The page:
Belarusian filmmakers have discussed in their films many of the events that have marked the history of this country.  Many of these films have won prestigious awards in international film festivals around the world and have been on screen for weeks and even months in countries as far away as Mexico.

Come and See by Eliem Klimau was inspired by the killings of many Belarussian villagers in World War II when Nazi troops burnt them alive. The film is the patient and horrified look onto the depths of violence and human suffering. This film was shown at many international festivals and was shown with great success worldwide.

Set also in World War II, Andrei Kudeinenko' s Mysterium Occupation deals with the difficult in-between position of Belarussian villagers between Communist and Nazi armies. The film was shot when Kudeinenko got a Hubert Bals award after his short film got excellent reviews at Rotterdam International Festival. It was the first independent feature film shot in Belarus.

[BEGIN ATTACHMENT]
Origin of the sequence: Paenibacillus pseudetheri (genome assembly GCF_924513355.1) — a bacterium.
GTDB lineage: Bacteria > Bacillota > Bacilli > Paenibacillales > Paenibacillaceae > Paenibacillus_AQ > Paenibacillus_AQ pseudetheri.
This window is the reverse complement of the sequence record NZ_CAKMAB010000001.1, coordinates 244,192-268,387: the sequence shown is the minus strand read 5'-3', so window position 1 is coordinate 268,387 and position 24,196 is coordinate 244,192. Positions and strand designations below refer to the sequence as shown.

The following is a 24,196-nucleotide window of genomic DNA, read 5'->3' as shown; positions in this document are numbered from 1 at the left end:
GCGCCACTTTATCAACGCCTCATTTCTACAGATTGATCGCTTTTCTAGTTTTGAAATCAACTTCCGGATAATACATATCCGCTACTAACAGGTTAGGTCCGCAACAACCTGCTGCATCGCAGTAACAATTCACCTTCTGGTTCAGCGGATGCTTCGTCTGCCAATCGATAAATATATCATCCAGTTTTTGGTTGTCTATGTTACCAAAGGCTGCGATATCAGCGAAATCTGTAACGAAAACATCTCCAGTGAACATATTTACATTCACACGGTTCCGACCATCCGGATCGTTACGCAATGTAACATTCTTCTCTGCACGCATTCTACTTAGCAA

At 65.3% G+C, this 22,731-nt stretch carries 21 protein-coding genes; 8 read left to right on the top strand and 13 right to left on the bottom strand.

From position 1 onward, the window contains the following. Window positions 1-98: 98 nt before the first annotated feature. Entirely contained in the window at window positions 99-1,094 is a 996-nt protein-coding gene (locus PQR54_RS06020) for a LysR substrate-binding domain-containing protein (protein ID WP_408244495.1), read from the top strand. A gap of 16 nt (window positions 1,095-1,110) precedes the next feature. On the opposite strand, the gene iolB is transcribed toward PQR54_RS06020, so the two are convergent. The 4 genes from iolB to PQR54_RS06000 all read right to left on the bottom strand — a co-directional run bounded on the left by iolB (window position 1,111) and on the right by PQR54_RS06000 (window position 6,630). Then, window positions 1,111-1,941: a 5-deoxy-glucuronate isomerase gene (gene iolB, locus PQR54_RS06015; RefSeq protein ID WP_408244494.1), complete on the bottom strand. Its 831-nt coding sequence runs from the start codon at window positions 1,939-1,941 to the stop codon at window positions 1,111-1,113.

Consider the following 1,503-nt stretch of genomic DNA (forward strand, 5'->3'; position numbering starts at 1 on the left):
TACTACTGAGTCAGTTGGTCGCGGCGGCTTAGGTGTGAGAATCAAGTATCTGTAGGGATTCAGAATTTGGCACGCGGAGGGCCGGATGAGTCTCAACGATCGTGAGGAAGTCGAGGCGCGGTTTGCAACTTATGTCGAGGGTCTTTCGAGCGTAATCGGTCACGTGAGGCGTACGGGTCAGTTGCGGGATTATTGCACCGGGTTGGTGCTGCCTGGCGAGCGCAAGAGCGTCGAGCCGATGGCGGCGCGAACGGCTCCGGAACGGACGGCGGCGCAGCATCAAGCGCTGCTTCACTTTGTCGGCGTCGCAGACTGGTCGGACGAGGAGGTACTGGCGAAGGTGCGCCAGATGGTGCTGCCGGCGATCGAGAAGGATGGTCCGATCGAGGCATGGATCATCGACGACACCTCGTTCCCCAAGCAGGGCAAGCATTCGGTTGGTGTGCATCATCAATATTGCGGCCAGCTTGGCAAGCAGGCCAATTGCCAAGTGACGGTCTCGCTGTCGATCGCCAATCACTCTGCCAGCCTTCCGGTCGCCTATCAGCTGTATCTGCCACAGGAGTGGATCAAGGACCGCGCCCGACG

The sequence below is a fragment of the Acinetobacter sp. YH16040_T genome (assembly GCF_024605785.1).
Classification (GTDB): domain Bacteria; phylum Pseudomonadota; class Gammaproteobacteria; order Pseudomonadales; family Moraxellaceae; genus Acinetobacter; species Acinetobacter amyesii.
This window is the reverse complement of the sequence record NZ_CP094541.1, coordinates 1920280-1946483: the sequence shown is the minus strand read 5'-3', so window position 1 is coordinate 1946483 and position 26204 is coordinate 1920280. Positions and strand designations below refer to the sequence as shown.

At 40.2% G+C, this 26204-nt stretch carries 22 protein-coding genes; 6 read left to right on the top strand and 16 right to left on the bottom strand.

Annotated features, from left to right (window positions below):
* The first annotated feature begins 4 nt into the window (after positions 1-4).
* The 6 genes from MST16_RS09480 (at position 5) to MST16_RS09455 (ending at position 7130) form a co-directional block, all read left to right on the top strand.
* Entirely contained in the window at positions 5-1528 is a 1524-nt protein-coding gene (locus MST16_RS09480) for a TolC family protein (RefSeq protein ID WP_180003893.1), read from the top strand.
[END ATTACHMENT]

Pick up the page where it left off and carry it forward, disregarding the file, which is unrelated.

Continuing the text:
With the intention of showing an unknown aspect of Belarussian heritage, Yuri Ylekhov shot Anastasia of Slusk, a period film set in the 16th century that follows the epics of princess Anastasia Sluskaya. It got a prize for best adventure film at the World Film Festival in Houston.

Chernobyl ecological disaster and its surprising effect on a Belarusian village are the topic for Alexei and the Spring. Director Seiichi Motohashi shot this documentary in Budische, a village declared extinct after Chernobyl. Budische still exists as 56 old villagers as well as Alexei stayed as the village spring gives them pure water to sustain their lives.